It helps that he seems like a good guy.
The festivities started with a safety spiel, delivered by one of Burbridge’s helpers. It covered the usual: Full-face masks must be worn at all times. The compressed-gas guns, also known as markers, must be calibrated to fire paintballs below certain speeds.
When someone is “dead,” stop shooting at him or her. No alcohol. No fighting. Watch your language. Et cetera.
Then the guy giving the talk concluded with, “Who here is ready to shoot the hell out of each other?”
Everyone, it seemed.
There are different kinds of paintball games. One of Burbridge’s specialties is setting up scenarios. Say, against all odds, the president’s helicopter has been forced down over hostile territory and he or she has to be protected.
On this day, a group of players would attempt to defend their headquarters on the far side of a shallow ravine. The attacking force would outnumber them 3-to-1.
The defenders each wore a band of yellow duct tape. The attackers wore red. Or maybe it was the other way around.
After the players had time to deploy, Burbridge shouted “Game on!” His call was relayed throughout the woods by orange-vested referees.
As the soon-frenzied engagement proceeded, it quickly became apparent that there are two types of players.
One blazes away, loosing a trigger-happy stream of paintballs at virtually anything that moves.
Others stalk and aim, seeking the chance to squeeze off the perfect shot. Snipers, they’re called.
The paintball guns typically have an effective range of about 75 yards. How much it hurts to be hit by a paintball depends on how close you are, what you are wearing and where you are struck.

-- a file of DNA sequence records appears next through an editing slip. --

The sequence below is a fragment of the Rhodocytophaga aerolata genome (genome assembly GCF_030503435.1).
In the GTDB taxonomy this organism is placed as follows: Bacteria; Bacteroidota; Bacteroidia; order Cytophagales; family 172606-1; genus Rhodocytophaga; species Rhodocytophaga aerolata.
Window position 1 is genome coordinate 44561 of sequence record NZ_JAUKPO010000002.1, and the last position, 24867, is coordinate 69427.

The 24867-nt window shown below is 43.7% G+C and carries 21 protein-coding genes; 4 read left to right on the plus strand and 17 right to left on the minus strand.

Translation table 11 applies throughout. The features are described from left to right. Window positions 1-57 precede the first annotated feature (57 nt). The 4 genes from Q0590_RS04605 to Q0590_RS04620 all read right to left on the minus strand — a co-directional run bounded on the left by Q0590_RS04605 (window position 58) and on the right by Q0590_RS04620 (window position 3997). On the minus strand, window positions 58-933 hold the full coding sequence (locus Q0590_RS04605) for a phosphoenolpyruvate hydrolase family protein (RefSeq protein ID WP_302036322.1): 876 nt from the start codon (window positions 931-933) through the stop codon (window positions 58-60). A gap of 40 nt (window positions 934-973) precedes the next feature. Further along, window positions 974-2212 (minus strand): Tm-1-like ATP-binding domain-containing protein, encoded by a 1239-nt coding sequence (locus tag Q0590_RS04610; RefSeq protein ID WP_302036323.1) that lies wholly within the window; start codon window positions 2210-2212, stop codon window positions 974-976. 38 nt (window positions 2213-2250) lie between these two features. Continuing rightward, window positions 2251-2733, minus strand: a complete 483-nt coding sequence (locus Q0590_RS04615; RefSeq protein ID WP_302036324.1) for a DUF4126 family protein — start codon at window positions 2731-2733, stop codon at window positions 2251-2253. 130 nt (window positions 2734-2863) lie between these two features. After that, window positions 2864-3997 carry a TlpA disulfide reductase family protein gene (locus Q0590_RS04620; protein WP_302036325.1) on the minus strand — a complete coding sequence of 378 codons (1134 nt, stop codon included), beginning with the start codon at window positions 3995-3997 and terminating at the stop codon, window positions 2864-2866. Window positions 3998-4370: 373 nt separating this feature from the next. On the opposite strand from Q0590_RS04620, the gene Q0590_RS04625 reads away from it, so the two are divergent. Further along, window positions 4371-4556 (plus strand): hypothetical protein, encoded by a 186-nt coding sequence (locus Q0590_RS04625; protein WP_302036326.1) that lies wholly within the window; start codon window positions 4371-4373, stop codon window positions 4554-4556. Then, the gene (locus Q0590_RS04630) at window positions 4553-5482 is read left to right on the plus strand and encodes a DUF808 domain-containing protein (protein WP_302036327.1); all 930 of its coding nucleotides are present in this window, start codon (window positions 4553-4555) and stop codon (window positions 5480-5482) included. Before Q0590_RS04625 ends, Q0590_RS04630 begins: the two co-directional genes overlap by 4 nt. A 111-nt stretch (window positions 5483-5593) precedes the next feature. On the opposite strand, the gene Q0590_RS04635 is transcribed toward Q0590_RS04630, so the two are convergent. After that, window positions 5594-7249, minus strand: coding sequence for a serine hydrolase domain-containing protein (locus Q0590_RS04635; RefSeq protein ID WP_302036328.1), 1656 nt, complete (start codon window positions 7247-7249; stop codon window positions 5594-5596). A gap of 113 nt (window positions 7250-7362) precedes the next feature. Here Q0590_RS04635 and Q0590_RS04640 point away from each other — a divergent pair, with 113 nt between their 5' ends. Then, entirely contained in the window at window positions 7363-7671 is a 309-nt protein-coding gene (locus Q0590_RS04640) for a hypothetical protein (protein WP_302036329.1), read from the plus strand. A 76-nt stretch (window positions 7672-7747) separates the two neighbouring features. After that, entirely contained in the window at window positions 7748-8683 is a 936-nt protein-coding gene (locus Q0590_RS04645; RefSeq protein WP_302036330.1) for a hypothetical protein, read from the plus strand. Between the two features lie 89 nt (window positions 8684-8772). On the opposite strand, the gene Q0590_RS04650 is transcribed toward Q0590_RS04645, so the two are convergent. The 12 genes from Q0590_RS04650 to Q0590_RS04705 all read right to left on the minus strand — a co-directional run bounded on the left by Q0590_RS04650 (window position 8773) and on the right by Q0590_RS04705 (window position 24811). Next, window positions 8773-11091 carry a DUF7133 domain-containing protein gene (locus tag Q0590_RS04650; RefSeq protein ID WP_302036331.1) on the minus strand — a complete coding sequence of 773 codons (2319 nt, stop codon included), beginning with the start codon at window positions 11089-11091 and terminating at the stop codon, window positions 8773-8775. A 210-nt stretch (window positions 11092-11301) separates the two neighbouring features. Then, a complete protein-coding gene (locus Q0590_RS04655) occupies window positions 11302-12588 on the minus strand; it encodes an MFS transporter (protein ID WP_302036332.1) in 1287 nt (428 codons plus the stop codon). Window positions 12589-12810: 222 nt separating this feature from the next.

“It stings, especially when you get hit in the fat rolls,” said one player.
But just having a paintball whiz by your head is enough to get your attention.
If you ever played cowboys and Indians or pretended you were a soldier with other kids in your neighborhood, you might recognize the vibe of this subculture. It’s about playing.
“It’s the hide-and-seek thing,” said Burbridge.
There are rules for coming back to life after you’ve been killed.
People say things like, “I’ve got your name on one of these balls, sucka.”
The command structure sometimes breaks down in the chaos of free-fire zones.
And every once in a while, you will see a cornered foe boldly step into the open and go out in a blaze of glory as a fusillade of paintballs splatters him with make-believe carnage.
Fake war is heck.
After the defenders had been vanquished and Burbridge had called out “Game over!” the paintballers trooped back to the campground-like parking area.
Some looked tired and sweaty from clambering over the battlefield. But there was a good-natured buzz as players verbally replayed their favorite moments from the first of the day’s scheduled conflicts.
The former combatants talked about head shots, gun jams and the hot dogs Burbridge’s mom was grilling outside a hut across the way from the portable toilets.
“It’s not about violence,” said Chris Frank, a construction project manager who plays along with several members of his family. For him, it’s a game that rewards players who strive to improve each time out.
As you get better, the whole thing gets to be more fun.
An onlooker noted that the rainbow-splotched Larry Krause apparently had sustained multiple mortal wounds during the action.
“Oh, I got shot lots of times,” the 69-year-old paintballer said with a broad smile. “If you ain’t getting shot, you ain’t playing.”